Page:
#8  
Old 09-30-02, 05:07 PM
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There you go. It appears that in Chicago, and possibly in all of Illinois, you are required to used lead and okum caulked joints below grade, and you can get the materials needed to make the joints. Do it!! Now, if you don't have the TOOLS needed to work with this material, it will be cheaper to hire a licensed plumber to do the job than it will be to oufit yourself with the propane tank, lead pot, compaction chisels, snap cutter, etc. and try doing it yourself. Renting the tools may be an option, but my guess is that would cost about what the plumber will charge, and HE (or she) will be doing all the work!
 
  #9  
Old 10-01-02, 09:15 AM
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Actually, in Chicago you can't use PVC at all. Bellow grade is all cast iron, above grade is either cast iron, copper or galvanized. For water lines you can use only copper. That's probably because the plumber union is very "influential"
 
  #10  
Old 10-01-02, 03:13 PM
edbreyer
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I've talked with the inspector...

THANKS FOR ALL THE EXCELLENT FEEDBACK...

Turns out the "inspector" I spoke to a few days ago is no longer handling the plumbing ispections. I spoke to the current (part-time) plumbing inspector today and it turns out that I do indeed need to use cast iron below grade but can use cast iron with "push gaskets" or no-hub with "Misson couplings".

He indicated that "Misson couplings" are what I refer to as rubber boots with stainless clamps (e.g. Fernco). However, I'm not familiar with push gaskets. It sounds like they are hubbed iron pipe with built in gaskets/seals. Can anyone confirm this?

From the sound of it, I think using a no-hub cast wye with the misson coupling is indeed the way to go. However, one or more of the suggestions I received mentioned no hub fittings with MG couplings and service weight cast iron pipe.

I don't understand the difference/benefit of "service weight" cast versus standard cast. ALSO would the MG fittings be that much harder to work with then the stainless Fernco type connections? It sounds like they might add an extra measure of quality.

FINALLY> When I transition from the cast iron to the above grade PVC - I believe I'll need to lead-in the PVC (forgot to ask - but I will). Although I have a friend who has done this before and will help - I'm hoping someone can provide a few pointers to make the job go a little easier. Or are their pre-made PVC to cast iron connectors that I can use?

Although I'd be willing to pay to have the PVC to Cast iron lead joint done professionally - getting a plumber in for such a small task is next to impossible around here.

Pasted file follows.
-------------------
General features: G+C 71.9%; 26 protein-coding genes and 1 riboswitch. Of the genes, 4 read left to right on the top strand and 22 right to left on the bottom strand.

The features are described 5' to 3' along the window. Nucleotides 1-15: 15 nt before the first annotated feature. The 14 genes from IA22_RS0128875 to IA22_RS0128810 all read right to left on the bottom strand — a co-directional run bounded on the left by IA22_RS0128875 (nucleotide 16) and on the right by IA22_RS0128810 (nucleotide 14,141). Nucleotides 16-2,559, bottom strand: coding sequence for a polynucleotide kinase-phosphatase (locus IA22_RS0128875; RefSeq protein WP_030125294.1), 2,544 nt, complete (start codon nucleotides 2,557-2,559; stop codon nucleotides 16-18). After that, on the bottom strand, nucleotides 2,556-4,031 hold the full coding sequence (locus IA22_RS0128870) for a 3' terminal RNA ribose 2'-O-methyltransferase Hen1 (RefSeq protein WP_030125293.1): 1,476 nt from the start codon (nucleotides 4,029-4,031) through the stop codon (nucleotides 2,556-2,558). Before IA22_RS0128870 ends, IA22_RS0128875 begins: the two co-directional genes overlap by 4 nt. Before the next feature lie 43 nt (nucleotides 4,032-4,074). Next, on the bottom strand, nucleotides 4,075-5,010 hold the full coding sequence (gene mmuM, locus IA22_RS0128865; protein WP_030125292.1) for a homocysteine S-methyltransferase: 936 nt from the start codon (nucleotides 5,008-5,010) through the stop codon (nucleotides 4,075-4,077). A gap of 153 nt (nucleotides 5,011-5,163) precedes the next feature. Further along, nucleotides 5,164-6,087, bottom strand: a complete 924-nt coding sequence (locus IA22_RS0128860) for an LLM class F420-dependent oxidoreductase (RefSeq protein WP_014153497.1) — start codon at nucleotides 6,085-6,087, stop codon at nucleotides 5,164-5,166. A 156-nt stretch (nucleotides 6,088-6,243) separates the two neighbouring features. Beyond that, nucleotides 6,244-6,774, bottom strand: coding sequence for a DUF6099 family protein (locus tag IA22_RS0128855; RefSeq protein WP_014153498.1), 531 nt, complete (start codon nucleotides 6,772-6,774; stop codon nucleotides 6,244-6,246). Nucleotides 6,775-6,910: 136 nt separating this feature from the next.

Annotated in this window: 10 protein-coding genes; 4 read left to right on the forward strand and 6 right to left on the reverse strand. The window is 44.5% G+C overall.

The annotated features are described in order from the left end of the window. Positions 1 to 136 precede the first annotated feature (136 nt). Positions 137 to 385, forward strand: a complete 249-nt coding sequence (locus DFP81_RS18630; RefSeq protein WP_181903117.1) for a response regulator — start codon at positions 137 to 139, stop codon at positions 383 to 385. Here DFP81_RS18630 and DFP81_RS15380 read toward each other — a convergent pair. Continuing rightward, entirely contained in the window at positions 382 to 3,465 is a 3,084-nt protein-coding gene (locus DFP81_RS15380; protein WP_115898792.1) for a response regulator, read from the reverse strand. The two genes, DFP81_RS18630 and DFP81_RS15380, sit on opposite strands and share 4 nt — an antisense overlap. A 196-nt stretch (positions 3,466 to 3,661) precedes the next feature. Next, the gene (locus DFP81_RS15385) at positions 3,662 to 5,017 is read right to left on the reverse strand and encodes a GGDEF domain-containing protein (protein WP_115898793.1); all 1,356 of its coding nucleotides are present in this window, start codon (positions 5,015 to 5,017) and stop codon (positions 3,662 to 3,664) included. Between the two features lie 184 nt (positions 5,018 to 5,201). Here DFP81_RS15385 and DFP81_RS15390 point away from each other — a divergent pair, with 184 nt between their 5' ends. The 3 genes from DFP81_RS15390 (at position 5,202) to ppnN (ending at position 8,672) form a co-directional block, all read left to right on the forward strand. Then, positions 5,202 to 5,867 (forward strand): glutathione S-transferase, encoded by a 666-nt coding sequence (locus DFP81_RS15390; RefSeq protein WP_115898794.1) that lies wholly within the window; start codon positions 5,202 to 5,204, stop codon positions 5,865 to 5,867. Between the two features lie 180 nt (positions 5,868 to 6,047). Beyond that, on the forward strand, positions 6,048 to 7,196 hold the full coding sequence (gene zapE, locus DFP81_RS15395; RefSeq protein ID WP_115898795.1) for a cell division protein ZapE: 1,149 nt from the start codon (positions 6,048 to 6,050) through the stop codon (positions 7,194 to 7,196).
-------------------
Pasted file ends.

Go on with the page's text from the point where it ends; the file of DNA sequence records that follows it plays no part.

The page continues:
By the way, I live in a suburb of Chicago and the codes are indeed a bit restrictive around here. For example, we still have to run conduit for all electrical wiring (no romex or over 3foot runs of armored cable). However, private residences in Chicago (and my town) no taller than 3 stories can now use PVC for DWV - that was like pulling teeth to get changed!

In my town (and I think Chicago too) you can work on your own house if you occupy it (not rental). So that's a good thing - not like some of the towns out East where the government feels they must protect people from themselves :^(

Thanks in advance for your replies! This site has once again been VERY helpful!

Ed
 

Last edited by edbreyer; 10-01-02 at 03:30 PM.
  #11  
Old 10-01-02, 04:34 PM
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For underground, no-hub couplings will do for you, above ground there is two ways to make the transition, one way is.

If you plan on using no-hub banded coupling if will require a special fitting called DWV No-Hub Connector for the transtion, looks like this, copy link to view it.

http://www.atozplumbing.com/4fc8c770.jpg

Or if inspector permits the use of the Rubber Ferno which does not need the special adaptor then make the transtion with it.
 
  #12  
Old 10-02-02, 08:39 AM
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A "push gasket" is a, for a lack of better terms, a plastic lead joint. You slide it over the end of the pipe, then you slide the whole thing into the other pipe. The rubber will then make the seal. This will only work if you, for example, are trying to connect a straight pipe to an elbow or a T (where one end of the pipe will go into the next).